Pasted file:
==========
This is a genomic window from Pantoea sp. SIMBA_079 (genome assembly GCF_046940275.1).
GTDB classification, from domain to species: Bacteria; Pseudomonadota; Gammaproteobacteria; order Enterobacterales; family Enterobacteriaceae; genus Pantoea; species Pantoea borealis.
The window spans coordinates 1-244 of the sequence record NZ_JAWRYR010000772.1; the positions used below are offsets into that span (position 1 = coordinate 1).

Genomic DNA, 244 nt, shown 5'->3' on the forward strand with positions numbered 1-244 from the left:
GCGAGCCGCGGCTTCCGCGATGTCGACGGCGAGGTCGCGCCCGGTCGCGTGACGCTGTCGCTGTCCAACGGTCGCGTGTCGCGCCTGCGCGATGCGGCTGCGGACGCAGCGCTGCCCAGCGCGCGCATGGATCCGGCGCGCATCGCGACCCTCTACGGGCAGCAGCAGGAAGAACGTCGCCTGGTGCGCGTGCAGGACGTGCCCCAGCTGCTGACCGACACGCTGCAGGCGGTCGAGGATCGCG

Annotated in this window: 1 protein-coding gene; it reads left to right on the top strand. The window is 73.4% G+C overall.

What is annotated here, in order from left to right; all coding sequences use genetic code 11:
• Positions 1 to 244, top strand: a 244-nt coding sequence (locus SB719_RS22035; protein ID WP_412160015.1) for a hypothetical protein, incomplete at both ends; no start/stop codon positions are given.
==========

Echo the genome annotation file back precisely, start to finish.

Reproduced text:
This is a genomic window from Pantoea sp. SIMBA_079 (genome assembly GCF_046940275.1).
GTDB classification, from domain to species: Bacteria; Pseudomonadota; Gammaproteobacteria; order Enterobacterales; family Enterobacteriaceae; genus Pantoea; species Pantoea borealis.
The window spans coordinates 1-244 of the sequence record NZ_JAWRYR010000772.1; the positions used below are offsets into that span (position 1 = coordinate 1).

Genomic DNA, 244 nt, shown 5'->3' on the forward strand with positions numbered 1-244 from the left:
GCGAGCCGCGGCTTCCGCGATGTCGACGGCGAGGTCGCGCCCGGTCGCGTGACGCTGTCGCTGTCCAACGGTCGCGTGTCGCGCCTGCGCGATGCGGCTGCGGACGCAGCGCTGCCCAGCGCGCGCATGGATCCGGCGCGCATCGCGACCCTCTACGGGCAGCAGCAGGAAGAACGTCGCCTGGTGCGCGTGCAGGACGTGCCCCAGCTGCTGACCGACACGCTGCAGGCGGTCGAGGATCGCG

Annotated in this window: 1 protein-coding gene; it reads left to right on the top strand. The window is 73.4% G+C overall.

What is annotated here, in order from left to right; all coding sequences use genetic code 11:
• Positions 1 to 244, top strand: a 244-nt coding sequence (locus SB719_RS22035; protein ID WP_412160015.1) for a hypothetical protein, incomplete at both ends; no start/stop codon positions are given.